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It is estimated that 3-4% of people living in Aurora has been diagnosed with an intellectual disability or autism spectrum disorder. In our community, that is nearly 16,000 people who have some form of developmental disability. We also know that people with developmental disabilities experience extremely high rates of abuse, neglect, bullying, and trauma. Although people with disabilities are integrated more in our community than ever before, the stigma of disability can result in isolating experiences. Research also tells us that people with developmental disabilities have less resilience to the stressors of mental illness.

It is for these reasons that the Aurora Mental Health Center developed the Aurora Center for Life Skills and Intercept Center, two specialized programs for adults and children who have intellectual and developmental disabilities. These specialized programs have physicians, clinicians, case managers, and support staff who are specially trained to provide accurate assessments, adapted treatment, and culturally competent interactions with people who have developmental disabilities and their families. Both programs have been in existence for over 20 years and have been at the cutting edge in developing best practices for the treatment of people who have a dual diagnosis.

These programs have been acknowledged by the National Association for Dual Diagnosis and the National Child Traumatic Stress Network and received the 2010 Eli Lilly Reintegration Award for Clinical Medicine. In our work with these national professional organizations, we have developed expertise in three important areas as it pertains to the mental health treatment of people who have developmental disabilities.


Most mental health providers do not have experience or training working with people who have developmental disabilities. Therefore, they often are not adept at differentiating between characteristics of a developmental disability and the symptoms of mental illness. This typically leads to an over attribution of mental health symptoms to the person’s disability. This “diagnostic overshadowing” is a common problem that can lead to the denial of access to mental health care or misdiagnoses that lead to poor treatment. At Aurora Mental Health Center (AuMHC), our specialized clinicians are considered to be among the best in the state at properly diagnosing mental health issues for this population.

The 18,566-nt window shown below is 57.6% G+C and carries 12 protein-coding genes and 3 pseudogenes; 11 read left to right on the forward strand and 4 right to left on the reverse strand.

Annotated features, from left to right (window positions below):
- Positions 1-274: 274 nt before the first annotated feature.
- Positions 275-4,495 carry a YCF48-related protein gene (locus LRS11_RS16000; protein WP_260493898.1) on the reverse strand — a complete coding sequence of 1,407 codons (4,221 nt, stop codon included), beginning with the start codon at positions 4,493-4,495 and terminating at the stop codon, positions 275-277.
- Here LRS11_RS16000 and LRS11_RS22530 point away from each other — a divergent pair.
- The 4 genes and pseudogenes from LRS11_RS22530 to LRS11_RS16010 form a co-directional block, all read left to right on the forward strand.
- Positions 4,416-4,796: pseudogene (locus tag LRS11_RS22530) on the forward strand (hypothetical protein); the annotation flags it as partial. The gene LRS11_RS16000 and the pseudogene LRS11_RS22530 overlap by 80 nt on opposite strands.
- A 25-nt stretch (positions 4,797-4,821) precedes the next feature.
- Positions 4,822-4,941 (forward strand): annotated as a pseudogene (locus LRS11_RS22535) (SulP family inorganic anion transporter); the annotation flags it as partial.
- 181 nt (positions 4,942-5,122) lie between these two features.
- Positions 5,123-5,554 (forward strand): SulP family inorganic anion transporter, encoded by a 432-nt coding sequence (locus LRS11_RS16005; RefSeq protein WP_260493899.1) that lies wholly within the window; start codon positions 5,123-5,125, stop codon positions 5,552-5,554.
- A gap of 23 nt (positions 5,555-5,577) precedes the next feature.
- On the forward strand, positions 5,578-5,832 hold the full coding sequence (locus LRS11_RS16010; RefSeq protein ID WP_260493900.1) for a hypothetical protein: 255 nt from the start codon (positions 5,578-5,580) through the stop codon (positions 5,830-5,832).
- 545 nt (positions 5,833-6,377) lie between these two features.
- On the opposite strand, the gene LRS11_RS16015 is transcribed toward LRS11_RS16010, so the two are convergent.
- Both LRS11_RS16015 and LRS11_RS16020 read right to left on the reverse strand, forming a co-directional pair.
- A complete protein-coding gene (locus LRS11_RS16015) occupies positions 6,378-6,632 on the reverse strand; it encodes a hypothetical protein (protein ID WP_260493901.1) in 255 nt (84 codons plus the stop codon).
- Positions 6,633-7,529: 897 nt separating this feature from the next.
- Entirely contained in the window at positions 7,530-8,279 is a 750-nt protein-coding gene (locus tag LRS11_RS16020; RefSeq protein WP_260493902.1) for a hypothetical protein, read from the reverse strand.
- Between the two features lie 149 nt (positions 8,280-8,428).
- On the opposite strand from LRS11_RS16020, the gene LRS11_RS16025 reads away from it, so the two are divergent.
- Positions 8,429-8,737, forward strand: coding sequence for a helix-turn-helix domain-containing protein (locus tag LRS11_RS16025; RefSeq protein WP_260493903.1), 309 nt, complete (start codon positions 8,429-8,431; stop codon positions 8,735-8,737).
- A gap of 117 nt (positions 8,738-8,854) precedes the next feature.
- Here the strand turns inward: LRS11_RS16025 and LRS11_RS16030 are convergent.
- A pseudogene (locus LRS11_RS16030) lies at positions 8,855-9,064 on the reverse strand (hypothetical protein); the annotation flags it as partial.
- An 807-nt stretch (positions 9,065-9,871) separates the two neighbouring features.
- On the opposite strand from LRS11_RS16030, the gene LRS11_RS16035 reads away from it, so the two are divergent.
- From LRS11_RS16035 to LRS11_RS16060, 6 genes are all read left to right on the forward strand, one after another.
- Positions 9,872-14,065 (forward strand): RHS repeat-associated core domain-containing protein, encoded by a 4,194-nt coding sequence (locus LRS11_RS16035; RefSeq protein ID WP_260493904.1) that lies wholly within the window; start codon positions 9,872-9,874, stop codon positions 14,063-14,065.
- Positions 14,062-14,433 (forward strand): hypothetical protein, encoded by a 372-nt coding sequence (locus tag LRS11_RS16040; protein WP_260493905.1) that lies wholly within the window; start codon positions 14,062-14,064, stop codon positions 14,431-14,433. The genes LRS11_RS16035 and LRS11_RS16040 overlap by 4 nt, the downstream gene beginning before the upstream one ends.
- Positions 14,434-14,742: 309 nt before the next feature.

At AuMHC, we have been at the forefront of our field in dispelling the myth that people who have developmental disabilities cannot benefit from psychotherapy. By adapting language and concepts so that they are concrete and repetitive, by using multi-sensory therapy techniques, and by incorporating caregivers into treatment, we have demonstrated that people who have a dual diagnosis can benefit significantly long-term from mental health treatment.

Case Management

People who have developmental disabilities often require the assistance of several different systems and agencies in their community. Primary care doctors, specialized physicians, special education services, developmental disability services, mental health providers, and advocacy groups are just a few of the supports that these families must coordinate. At AuMHC, we strive to be a “medical home” to our clients who have developmental disabilities by helping to coordinate care between agencies and providers so that families are not overwhelmed by tackling this task alone.

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